We should not fall into the trap of thinking that there is only one way to get things done. Our economy can be stimulated through government spending or through tax incentives or through lowered interest rates. Obviously, at all times, all the levers are involved to some degree in changing the nominal growth rate of the economy. At this juncture interest rates are already quite low. Negative real interest rates can produce damaging sectorial differences.
The high income 1%, 5%, 10% and 20% tax bracket individuals as classes are paying income taxes. Let's not exaggerate. Many may not be paying a "fair" share. That should be addressed. I would not recommend a federal, personal income tax rate over 60% at any income level. People might actually move to the Crimea to avoid a 90% income tax rate. If one layers a state income tax rate of up to 12% on the federal rate One reaches a potential 72%. Some cities have local income taxes as well. A combined burden of 75%, or anything over 50% should motivate most tax filers to look for tax shelters.
The federal government should offer attractive tax shelters for the "victimized," who must pay a combined tax rate over 50%. These tax shelters should not be in the Bahamas or Guernsey Island, they should be in the United States and its territories.
The most effective, fiscally-responsible, manageable and job creating tax shelter has been the federal, investment tax credit. This was first introduced in the 1960s to spur business investment in the post Korean War era. An investment tax credit of 10% or 20% (at different times for different types of investment through the 1980s) would allow a business to reduce its tax bill by 10% or 20% of the amount it invested that year in new production assets. Such investments usually produce jobs, somewhere along the line, in the economy. In some cases there is a multiplier effect with new jobs drilling for oil producing new jobs building pipelines and refineries as in the 1980s. Also in the 1980s a 20% investment tax credit for energy investments was supplemented in Jerry Brown's California with a 30% investment tax credit for investments in clean electricity generating systems. At the time, that meant, primarily, wind power and geothermal power. With the additional fiscal stimulus of the Vietnam War there was also upward pressure on prices leading to high interest rates by the early 1990s.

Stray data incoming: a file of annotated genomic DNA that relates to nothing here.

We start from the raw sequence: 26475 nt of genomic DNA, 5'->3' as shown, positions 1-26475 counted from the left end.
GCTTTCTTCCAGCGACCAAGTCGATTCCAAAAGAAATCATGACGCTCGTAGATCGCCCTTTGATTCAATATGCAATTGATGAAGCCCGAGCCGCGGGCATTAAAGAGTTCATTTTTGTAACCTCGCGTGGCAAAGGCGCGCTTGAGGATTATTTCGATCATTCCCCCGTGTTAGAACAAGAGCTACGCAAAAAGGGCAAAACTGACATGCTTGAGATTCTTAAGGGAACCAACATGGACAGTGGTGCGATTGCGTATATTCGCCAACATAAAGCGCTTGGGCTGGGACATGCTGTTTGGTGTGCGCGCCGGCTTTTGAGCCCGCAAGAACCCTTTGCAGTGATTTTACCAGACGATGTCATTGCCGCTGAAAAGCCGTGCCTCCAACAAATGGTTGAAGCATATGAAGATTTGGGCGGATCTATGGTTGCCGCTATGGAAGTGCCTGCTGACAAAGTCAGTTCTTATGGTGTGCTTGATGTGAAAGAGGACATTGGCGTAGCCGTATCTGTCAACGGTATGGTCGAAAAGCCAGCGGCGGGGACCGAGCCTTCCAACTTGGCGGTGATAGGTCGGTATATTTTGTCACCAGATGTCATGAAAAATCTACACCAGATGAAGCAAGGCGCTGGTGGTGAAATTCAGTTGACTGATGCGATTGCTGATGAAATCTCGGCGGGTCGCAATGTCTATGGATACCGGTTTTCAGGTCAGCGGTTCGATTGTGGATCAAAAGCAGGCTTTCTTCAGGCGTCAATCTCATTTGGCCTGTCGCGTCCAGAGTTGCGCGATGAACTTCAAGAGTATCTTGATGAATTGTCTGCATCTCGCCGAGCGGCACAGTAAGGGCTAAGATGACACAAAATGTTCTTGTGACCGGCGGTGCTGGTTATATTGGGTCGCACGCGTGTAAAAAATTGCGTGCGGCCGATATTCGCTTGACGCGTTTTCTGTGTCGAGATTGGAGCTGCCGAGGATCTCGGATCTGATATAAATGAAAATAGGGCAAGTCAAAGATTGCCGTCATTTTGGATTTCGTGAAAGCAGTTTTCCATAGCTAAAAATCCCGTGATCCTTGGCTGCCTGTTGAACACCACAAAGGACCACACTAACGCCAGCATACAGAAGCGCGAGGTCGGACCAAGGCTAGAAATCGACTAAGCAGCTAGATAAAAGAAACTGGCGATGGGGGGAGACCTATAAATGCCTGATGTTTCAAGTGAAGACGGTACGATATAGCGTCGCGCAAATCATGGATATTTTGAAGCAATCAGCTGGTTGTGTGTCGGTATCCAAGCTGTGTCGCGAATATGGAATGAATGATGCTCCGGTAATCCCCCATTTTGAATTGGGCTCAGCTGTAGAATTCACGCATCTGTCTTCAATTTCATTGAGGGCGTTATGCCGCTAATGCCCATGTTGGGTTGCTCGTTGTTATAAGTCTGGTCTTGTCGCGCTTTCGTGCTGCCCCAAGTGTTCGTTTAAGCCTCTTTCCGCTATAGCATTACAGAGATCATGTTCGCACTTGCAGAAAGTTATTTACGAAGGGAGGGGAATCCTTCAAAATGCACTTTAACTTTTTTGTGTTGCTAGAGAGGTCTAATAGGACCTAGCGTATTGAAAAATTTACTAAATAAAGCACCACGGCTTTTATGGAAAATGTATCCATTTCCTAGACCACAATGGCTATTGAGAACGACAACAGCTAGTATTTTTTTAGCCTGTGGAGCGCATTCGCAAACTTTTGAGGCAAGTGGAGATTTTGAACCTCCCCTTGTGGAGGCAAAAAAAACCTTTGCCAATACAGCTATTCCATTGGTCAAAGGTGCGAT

In short, raising nominal tax rates on high income individuals and businesses, while providing a tax credit for job producing investments in targeted, critical sectors such as geothermal, solar and wind power, electric vehicles and even transit passes for employees using mass transit to get to work, could be a very good strategy for getting the underemployed and unemployed across the country back to work in ways less harmful to the planet. Eventually, Republicans and Democrats in Congress will remember how to get useful things done and maybe Big Oil will get on the bandwagon redirecting its cash toward windmills and away from oil and gas wells.